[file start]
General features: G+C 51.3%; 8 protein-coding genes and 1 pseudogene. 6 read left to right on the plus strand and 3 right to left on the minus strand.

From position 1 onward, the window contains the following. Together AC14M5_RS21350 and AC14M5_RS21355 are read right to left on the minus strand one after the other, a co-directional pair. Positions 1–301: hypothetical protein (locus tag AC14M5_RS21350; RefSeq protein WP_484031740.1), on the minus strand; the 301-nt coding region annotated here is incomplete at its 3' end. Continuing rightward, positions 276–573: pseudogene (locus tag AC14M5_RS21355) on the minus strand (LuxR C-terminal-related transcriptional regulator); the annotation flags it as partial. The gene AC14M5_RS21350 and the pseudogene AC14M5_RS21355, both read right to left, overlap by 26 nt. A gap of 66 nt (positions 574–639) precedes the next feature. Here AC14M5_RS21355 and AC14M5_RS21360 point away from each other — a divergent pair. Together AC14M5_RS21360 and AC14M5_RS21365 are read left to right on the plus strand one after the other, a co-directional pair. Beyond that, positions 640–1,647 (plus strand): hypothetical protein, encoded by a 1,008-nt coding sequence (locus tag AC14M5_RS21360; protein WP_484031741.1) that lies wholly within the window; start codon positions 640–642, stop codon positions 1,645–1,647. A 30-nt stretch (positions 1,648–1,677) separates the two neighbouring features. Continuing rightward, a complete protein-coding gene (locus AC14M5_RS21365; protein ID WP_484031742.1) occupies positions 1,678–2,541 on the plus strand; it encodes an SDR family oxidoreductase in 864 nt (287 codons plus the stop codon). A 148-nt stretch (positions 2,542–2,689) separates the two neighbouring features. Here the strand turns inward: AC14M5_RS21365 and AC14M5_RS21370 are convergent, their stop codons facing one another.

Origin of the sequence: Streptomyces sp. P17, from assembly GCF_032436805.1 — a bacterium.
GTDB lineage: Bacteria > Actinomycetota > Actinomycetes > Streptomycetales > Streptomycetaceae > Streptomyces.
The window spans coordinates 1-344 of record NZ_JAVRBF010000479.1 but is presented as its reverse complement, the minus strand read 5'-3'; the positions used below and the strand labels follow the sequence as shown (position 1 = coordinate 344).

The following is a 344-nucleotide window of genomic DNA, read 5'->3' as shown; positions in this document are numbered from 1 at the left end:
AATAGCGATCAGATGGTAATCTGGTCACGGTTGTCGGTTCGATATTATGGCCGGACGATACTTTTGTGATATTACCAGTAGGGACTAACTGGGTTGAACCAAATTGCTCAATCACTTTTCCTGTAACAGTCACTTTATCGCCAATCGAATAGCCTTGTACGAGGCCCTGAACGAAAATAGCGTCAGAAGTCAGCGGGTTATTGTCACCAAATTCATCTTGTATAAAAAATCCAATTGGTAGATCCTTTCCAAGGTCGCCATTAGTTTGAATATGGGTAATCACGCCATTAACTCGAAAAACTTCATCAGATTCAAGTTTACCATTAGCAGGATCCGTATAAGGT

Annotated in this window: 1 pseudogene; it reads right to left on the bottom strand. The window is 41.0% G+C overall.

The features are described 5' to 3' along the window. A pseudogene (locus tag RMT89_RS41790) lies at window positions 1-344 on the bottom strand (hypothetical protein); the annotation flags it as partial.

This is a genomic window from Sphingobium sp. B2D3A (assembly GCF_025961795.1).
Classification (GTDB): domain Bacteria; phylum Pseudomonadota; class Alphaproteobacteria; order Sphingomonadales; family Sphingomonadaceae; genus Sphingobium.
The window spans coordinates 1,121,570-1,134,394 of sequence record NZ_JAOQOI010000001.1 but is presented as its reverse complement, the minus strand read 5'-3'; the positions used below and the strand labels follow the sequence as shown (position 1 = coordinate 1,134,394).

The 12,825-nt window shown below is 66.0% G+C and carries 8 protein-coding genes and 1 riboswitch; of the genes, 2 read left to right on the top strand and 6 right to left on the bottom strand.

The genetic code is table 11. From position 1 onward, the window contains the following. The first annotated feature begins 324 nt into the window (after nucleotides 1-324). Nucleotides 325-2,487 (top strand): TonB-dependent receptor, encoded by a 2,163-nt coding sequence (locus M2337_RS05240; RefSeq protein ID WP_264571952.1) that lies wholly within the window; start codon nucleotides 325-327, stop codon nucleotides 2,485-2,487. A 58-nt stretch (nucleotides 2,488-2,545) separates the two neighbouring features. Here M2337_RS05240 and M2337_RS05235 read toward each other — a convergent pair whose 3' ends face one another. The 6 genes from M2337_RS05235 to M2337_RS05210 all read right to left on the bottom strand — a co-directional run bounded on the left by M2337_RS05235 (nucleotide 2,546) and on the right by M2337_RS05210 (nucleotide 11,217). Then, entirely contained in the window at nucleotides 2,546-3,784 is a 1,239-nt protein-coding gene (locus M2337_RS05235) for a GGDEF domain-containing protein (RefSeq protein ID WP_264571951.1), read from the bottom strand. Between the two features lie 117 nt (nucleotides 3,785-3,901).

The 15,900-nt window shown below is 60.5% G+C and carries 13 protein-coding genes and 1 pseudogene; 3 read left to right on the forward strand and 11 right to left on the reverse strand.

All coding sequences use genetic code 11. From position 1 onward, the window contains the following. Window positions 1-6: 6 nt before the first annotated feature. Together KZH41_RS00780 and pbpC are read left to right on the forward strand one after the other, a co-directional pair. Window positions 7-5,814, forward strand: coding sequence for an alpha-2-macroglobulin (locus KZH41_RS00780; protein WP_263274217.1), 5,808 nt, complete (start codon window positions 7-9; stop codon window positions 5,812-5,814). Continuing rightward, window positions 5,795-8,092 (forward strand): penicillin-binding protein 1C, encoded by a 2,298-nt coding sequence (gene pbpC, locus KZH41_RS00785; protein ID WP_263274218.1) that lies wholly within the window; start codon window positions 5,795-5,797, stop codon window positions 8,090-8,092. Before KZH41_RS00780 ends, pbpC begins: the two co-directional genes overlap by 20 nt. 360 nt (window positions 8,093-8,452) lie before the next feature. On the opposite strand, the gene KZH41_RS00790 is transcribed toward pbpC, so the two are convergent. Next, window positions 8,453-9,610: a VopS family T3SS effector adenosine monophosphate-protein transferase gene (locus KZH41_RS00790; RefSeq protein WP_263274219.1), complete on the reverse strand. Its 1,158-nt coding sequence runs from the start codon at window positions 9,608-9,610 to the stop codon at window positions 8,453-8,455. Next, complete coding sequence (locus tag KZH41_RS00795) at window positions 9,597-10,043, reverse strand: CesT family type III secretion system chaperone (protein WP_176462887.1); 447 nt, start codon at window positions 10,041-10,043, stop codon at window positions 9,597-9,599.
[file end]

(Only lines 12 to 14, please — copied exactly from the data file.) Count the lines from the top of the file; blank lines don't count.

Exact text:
The window spans coordinates 1,121,570-1,134,394 of sequence record NZ_JAOQOI010000001.1 but is presented as its reverse complement, the minus strand read 5'-3'; the positions used below and the strand labels follow the sequence as shown (position 1 = coordinate 1,134,394).

The 12,825-nt window shown below is 66.0% G+C and carries 8 protein-coding genes and 1 riboswitch; of the genes, 2 read left to right on the top strand and 6 right to left on the bottom strand.

The genetic code is table 11. From position 1 onward, the window contains the following. The first annotated feature begins 324 nt into the window (after nucleotides 1-324). Nucleotides 325-2,487 (top strand): TonB-dependent receptor, encoded by a 2,163-nt coding sequence (locus M2337_RS05240; RefSeq protein ID WP_264571952.1) that lies wholly within the window; start codon nucleotides 325-327, stop codon nucleotides 2,485-2,487. A 58-nt stretch (nucleotides 2,488-2,545) separates the two neighbouring features. Here M2337_RS05240 and M2337_RS05235 read toward each other — a convergent pair whose 3' ends face one another. The 6 genes from M2337_RS05235 to M2337_RS05210 all read right to left on the bottom strand — a co-directional run bounded on the left by M2337_RS05235 (nucleotide 2,546) and on the right by M2337_RS05210 (nucleotide 11,217). Then, entirely contained in the window at nucleotides 2,546-3,784 is a 1,239-nt protein-coding gene (locus M2337_RS05235) for a GGDEF domain-containing protein (RefSeq protein ID WP_264571951.1), read from the bottom strand. Between the two features lie 117 nt (nucleotides 3,785-3,901).